If you follow me on Instagram you already know that my family and I live in Notting Hill in London. We live in a typical Victorian family home that we rent from an American couple who have lived here for two decades and who have relocated south and east for a few years for work. Their house (currently our home) is 4-stories tall and fairly narrow and is tucked away on a side street off of the trendy Westbourne Grove shopping strand. It is also a few hundred feet from a recently renovated, and very popular, neighborhood pub. That pub, with its dozen outdoor tables and consistent flow of energetic, young urban clientele, provides a soundtrack of raucous laughter long into each night.
At the end of each day, after putting my children to sleep, I climb up to the top floor and close the windows, blinds and shades that have been open since the morning. Sometimes, when the air is damp and cool, and the days are short, the process of closing off the outside world makes it feel like the walls are closing in around me. When the symphony of sounds from the pub carries on down our street, bouncing off of lampposts and the imposing Catholic church on the corner, it carries me back to cool autumn evenings with friends when we were the source of the clanking and clinking and toasting and voices instead of now when I am just the passive recipient three doors down, drawing the curtains tight for the evening. I am wistful for a moment.
But reality draws me near as I close the curtains. When I check in on my children, pulling their blankets up to their shoulders, kissing their foreheads and stroking their matted hair, I realize that the laughter, the joy, the sounds emanating from a thousand friendships could never quite match the feeling of satisfaction I get at the end of the day when I know they are safe at home played-out and exhausted and deeply, deeply asleep.
Autumn in London comes quickly. The days get short and the temperatures drop. Suddenly those curtains get drawn earlier and we all retreat into our cozy kitchens for the apples, and blackberries, stews and soups that abound. Red wine and crumbles and root vegetables show up on menus and invitations meet for long lazy dinners start to appear. The pub-goers order pies instead of fish-n-chips and drink Guinness instead of white wine.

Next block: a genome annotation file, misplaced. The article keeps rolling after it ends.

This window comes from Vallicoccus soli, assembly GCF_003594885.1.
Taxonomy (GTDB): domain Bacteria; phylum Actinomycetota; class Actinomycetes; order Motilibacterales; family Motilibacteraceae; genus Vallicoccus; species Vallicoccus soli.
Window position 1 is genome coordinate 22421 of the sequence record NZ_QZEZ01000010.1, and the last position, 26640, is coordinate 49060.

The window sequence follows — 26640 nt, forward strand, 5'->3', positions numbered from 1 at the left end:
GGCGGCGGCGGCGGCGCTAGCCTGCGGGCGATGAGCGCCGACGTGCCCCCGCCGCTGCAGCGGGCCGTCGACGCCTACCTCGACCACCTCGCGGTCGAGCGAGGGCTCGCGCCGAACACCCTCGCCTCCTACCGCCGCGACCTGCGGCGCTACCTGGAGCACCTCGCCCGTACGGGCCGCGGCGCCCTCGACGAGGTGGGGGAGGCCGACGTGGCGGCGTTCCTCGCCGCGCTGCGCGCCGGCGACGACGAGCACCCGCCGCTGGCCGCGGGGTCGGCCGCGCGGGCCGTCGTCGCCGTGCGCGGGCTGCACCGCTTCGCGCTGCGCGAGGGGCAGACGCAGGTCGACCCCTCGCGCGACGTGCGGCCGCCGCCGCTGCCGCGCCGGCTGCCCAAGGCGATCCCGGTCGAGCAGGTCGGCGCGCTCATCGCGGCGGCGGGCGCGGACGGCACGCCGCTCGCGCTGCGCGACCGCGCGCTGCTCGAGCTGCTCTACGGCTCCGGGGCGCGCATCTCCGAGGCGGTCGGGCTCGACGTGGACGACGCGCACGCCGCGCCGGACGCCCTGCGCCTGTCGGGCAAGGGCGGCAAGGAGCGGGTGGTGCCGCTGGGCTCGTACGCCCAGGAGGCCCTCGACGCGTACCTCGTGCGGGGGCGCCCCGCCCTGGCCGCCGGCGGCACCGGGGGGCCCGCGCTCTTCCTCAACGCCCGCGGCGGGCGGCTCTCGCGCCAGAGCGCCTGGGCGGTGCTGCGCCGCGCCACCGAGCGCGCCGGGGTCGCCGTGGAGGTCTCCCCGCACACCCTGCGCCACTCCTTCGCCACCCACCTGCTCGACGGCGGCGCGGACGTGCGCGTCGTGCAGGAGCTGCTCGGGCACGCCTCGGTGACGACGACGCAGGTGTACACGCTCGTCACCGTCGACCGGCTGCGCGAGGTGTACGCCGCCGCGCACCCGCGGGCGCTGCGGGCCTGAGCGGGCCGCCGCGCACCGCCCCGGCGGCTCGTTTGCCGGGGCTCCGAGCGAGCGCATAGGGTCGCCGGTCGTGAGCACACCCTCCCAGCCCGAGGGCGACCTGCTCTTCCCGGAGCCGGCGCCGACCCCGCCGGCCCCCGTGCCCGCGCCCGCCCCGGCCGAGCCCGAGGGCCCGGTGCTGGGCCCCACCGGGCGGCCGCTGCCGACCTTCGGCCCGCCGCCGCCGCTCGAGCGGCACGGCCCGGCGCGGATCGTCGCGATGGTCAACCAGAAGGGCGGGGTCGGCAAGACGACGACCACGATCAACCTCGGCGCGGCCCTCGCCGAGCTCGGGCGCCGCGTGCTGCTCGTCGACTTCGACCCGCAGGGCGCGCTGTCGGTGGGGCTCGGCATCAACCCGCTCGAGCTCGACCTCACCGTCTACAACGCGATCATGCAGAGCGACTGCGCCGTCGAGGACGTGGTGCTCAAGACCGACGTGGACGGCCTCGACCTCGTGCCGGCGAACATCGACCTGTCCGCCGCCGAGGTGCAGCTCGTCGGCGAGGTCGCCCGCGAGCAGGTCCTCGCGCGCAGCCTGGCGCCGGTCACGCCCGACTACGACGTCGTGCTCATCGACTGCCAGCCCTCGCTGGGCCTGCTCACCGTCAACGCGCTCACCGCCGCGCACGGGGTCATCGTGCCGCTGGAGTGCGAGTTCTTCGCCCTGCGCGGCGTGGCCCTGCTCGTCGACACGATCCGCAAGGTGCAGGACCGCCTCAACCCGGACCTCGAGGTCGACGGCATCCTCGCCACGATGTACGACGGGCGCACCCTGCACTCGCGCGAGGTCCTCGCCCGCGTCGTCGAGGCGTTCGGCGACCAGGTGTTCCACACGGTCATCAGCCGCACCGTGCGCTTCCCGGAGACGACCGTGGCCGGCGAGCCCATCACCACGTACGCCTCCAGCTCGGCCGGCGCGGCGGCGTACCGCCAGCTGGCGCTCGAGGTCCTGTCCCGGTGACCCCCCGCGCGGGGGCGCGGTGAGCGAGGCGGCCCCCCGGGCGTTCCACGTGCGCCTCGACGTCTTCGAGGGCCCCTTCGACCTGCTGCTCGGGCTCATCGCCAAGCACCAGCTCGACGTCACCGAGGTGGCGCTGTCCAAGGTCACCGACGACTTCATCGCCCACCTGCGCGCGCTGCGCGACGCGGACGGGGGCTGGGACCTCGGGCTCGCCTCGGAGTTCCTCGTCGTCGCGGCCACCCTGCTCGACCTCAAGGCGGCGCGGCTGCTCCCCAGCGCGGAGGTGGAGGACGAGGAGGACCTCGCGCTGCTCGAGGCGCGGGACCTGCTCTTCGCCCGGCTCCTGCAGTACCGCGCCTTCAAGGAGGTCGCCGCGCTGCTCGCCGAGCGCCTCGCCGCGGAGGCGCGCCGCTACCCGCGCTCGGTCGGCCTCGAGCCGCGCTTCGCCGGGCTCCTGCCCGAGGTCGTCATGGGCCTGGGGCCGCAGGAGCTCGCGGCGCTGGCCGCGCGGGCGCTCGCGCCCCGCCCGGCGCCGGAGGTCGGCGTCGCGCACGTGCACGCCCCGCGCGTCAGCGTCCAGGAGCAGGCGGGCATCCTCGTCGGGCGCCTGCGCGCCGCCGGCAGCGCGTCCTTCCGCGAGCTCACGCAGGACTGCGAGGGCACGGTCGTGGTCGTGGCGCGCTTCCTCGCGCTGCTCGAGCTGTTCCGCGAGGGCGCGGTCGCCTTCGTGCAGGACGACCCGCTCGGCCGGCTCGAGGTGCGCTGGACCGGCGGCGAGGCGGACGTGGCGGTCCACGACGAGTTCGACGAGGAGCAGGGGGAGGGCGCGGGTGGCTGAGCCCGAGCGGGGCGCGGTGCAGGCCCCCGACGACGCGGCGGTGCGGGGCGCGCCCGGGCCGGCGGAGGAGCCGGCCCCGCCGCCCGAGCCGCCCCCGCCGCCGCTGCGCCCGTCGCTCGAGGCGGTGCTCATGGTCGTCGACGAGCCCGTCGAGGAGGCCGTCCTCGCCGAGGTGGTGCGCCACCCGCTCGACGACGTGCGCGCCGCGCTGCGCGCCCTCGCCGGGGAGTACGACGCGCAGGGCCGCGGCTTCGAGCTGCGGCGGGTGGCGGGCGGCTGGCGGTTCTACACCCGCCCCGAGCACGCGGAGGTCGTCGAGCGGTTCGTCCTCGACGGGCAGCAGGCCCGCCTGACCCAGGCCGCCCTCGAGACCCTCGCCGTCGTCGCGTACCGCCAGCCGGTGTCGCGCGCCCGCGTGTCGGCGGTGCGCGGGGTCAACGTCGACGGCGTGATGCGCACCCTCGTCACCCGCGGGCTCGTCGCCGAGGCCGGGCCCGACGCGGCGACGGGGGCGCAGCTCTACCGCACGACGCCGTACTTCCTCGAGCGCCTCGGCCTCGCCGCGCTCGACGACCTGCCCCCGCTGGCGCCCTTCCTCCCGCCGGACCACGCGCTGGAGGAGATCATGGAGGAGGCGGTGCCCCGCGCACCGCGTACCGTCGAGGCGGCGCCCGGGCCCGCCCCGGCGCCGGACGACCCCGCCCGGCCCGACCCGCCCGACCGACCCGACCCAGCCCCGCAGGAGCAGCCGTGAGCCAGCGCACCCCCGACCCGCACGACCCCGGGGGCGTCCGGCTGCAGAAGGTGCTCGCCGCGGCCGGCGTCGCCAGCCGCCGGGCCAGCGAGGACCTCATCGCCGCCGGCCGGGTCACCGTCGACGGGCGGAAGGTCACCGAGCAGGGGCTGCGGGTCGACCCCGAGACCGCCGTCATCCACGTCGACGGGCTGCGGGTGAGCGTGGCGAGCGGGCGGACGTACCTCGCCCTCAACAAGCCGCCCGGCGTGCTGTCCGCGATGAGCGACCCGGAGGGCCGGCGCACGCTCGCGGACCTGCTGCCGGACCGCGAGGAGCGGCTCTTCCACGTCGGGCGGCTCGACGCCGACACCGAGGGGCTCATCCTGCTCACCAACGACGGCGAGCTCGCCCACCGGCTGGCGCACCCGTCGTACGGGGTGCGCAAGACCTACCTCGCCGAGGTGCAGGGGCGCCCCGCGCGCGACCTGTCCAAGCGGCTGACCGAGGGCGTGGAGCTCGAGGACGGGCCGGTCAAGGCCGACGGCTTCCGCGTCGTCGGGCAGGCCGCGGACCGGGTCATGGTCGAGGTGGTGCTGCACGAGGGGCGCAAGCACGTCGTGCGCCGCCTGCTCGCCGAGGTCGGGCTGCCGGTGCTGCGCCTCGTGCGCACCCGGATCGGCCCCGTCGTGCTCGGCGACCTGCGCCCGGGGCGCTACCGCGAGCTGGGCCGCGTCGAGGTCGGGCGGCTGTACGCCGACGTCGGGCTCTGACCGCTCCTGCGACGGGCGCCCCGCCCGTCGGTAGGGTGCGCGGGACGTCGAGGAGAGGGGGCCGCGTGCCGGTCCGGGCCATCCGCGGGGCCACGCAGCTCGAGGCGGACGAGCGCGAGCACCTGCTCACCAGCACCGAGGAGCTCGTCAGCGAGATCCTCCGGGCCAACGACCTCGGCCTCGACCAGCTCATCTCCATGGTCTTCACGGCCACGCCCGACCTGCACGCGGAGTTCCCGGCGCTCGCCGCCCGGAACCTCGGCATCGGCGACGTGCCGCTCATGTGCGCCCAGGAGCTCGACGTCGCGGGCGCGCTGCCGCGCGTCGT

My preparation for the season is limited to of this season by declaring a stewed blackberry and apple crumble my go-to dessert for the rest of the year. Whether at my house or someone else’s I think this is going to do it. I have tried a few different ways of making the crumble and a few different ways of preparing the fruit – baked raw, stewed first, with and without sugar and spice and a squeeze of lemon here and some orange there. I’ve settled on the recipe below as a combination of flavors and simplicity but use it as a guide and make this recipe your own. Throw in extra apples, skip the blackberries, try some cinnamon or maybe some maple syrup? It sort of doesn’t matter. The crumble is lovely and soft with gentle flakes and a slightly crisp edge. The stewed fruit, as I cook it, is a bit tart – just perfect for balancing out a scoop of ice cream as an ideal finish to a winter’s meal.
Autumn is here. We can’t fight that. Let’s draw the curtains, gather the family and take in the sights, sounds and smells from inside. Spring will be here before we know it and we will be pouring outside of every open door and window. For now, let’s hunker down and create our own raucous laughter all season long.
- 3/4 c. (100g) flour
- 1/2 c. + 1 Tablespoon (120g) sugar
- 1/2 c. + 1 Tablespoon (120g) sugar
- 1 teaspoon salt
- 1/2 cup (50g) rolled oats
- 1/4 lb (115g) very cold butter cut into bean-sized chunks and cooled again after cutting
- 500g cored and peeled apples (about 6)
- 250g blackberries (1 large pack)
- 1 Tablespoons sugar
- 1/4 cup (60ml) warm water
- pinch salt
- pinch of cinnamon
- juice of one orange
- Combine all ingredients for the crumble in a large bowl. Either with your fingers or a pastry cutter or two knives combine the ingredients until the bean-sized bits of butter are pea-sized and are evenly distributed throughout the mixture. Don't over combine. Odd sized bits of butter and flour are a good thing. Set aside for up to two days.
- Now make the apple mixture.
- Combine all of the apple mixture ingredients (plus the optional ingredients if you are using them) in a saucepan over medium-low heat. Cook for about 30 minutes until the apples are soft and the blackberries have basically disappeared leaving only the rich color of their fruit mixed in with the apples. Remove from heat and set aside (do this up to 2 days in advance - refrigerate until ready to use, bring up to room temperature before cooking).
- Spread the apples evenly in a pan that is about 10" long by 6" wide by 2" deep. Bake at 375F / 176C for 45 minutes until brown and bubbling.
- Serve immediately or set aside, but near the oven, to keep it warm. Serve with a large scoop of vanilla ice cream.
- I highly recommend doubling the recipe and making one crumble one night and making another two nights later. Or making an extra for a friend. Or double the apple + blackberry part and make a deeper crumble. Really, do whatever you want with this. It is kind of indestructible!